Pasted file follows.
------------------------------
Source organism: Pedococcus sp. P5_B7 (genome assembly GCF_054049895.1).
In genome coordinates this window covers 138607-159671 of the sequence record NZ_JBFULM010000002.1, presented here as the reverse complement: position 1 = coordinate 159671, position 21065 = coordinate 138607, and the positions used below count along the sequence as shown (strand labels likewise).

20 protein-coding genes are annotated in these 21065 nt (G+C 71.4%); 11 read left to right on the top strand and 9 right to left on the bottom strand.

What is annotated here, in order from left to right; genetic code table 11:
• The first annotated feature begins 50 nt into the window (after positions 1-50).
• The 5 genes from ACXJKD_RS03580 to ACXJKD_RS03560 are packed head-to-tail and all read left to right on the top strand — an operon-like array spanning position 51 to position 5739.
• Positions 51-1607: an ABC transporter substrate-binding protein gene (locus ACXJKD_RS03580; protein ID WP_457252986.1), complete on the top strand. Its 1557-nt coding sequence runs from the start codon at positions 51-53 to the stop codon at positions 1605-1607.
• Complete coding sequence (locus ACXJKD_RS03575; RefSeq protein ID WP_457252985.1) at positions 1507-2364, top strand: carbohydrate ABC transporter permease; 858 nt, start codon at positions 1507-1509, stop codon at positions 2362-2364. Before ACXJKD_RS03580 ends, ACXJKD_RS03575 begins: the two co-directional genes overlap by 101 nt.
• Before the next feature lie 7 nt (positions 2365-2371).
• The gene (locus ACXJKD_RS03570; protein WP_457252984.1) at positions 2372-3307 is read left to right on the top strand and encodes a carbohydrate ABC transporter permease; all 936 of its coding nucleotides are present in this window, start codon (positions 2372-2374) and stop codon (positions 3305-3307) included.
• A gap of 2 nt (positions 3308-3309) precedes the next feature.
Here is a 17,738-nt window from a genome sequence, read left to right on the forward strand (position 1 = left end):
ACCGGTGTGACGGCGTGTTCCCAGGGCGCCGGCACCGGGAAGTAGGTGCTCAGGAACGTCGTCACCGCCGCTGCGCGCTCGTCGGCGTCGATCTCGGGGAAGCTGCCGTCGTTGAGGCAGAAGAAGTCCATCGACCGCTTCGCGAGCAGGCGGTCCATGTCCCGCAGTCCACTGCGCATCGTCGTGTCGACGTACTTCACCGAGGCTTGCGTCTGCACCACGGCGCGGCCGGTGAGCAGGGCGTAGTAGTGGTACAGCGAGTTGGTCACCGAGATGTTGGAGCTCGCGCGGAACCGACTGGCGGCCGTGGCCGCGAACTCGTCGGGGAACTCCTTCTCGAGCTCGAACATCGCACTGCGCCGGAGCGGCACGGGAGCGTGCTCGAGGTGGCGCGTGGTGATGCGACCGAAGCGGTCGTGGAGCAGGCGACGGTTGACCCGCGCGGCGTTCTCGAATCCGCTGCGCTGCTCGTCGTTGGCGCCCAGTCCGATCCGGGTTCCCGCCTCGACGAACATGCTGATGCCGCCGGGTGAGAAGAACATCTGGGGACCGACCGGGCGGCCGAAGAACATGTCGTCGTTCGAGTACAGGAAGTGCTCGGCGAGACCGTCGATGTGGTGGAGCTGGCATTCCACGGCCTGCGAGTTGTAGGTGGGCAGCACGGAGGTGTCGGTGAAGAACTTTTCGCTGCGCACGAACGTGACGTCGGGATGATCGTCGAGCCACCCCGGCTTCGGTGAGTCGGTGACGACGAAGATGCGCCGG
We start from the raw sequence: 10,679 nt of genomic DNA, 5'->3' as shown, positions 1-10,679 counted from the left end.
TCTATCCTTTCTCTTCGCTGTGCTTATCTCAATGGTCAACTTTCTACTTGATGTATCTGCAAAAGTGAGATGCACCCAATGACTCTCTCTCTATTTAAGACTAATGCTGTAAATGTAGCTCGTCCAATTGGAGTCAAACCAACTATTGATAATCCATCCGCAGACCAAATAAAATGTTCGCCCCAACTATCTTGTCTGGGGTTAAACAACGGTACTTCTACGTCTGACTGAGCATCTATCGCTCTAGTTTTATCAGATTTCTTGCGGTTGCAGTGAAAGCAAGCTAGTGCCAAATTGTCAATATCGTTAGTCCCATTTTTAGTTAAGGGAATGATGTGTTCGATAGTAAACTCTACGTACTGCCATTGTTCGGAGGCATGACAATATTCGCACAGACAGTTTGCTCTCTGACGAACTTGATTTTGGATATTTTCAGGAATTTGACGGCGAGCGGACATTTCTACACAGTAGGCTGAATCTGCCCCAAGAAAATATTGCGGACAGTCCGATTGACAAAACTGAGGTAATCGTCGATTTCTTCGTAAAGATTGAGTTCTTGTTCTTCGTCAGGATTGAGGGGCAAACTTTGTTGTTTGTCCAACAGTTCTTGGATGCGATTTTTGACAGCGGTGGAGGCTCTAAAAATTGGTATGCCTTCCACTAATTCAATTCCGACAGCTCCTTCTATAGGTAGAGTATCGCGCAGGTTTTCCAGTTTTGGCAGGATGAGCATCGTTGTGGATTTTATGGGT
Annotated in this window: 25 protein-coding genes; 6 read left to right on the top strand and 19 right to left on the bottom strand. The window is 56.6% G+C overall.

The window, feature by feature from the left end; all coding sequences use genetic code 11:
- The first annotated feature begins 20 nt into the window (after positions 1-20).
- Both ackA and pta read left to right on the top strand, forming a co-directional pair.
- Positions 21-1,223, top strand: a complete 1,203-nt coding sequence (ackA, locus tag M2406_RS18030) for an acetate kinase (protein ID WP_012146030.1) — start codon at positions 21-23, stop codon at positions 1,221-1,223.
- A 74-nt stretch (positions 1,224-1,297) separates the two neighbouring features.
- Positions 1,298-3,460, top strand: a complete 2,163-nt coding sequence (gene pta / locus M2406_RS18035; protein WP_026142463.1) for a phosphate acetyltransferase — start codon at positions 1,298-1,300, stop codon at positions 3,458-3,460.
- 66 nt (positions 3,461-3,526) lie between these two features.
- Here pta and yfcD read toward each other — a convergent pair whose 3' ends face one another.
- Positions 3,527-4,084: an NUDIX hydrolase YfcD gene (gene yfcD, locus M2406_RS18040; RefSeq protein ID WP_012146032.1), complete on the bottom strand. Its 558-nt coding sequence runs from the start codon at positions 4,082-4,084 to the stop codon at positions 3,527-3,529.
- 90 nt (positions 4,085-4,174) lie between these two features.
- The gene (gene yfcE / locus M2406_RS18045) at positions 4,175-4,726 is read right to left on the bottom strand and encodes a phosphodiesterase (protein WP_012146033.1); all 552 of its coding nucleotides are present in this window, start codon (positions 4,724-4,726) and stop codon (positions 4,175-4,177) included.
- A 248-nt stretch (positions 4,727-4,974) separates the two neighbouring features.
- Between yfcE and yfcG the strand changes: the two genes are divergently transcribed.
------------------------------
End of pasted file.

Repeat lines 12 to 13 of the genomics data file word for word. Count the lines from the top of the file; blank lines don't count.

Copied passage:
Here is a 17,738-nt window from a genome sequence, read left to right on the forward strand (position 1 = left end):
ACCGGTGTGACGGCGTGTTCCCAGGGCGCCGGCACCGGGAAGTAGGTGCTCAGGAACGTCGTCACCGCCGCTGCGCGCTCGTCGGCGTCGATCTCGGGGAAGCTGCCGTCGTTGAGGCAGAAGAAGTCCATCGACCGCTTCGCGAGCAGGCGGTCCATGTCCCGCAGTCCACTGCGCATCGTCGTGTCGACGTACTTCACCGAGGCTTGCGTCTGCACCACGGCGCGGCCGGTGAGCAGGGCGTAGTAGTGGTACAGCGAGTTGGTCACCGAGATGTTGGAGCTCGCGCGGAACCGACTGGCGGCCGTGGCCGCGAACTCGTCGGGGAACTCCTTCTCGAGCTCGAACATCGCACTGCGCCGGAGCGGCACGGGAGCGTGCTCGAGGTGGCGCGTGGTGATGCGACCGAAGCGGTCGTGGAGCAGGCGACGGTTGACCCGCGCGGCGTTCTCGAATCCGCTGCGCTGCTCGTCGTTGGCGCCCAGTCCGATCCGGGTTCCCGCCTCGACGAACATGCTGATGCCGCCGGGTGAGAAGAACATCTGGGGACCGACCGGGCGGCCGAAGAACATGTCGTCGTTCGAGTACAGGAAGTGCTCGGCGAGACCGTCGATGTGGTGGAGCTGGCATTCCACGGCCTGCGAGTTGTAGGTGGGCAGCACGGAGGTGTCGGTGAAGAACTTTTCGCTGCGCACGAACGTGACGTCGGGATGATCGTCGAGCCACCCCGGCTTCGGTGAGTCGGTGACGACGAAGATGCGCCGG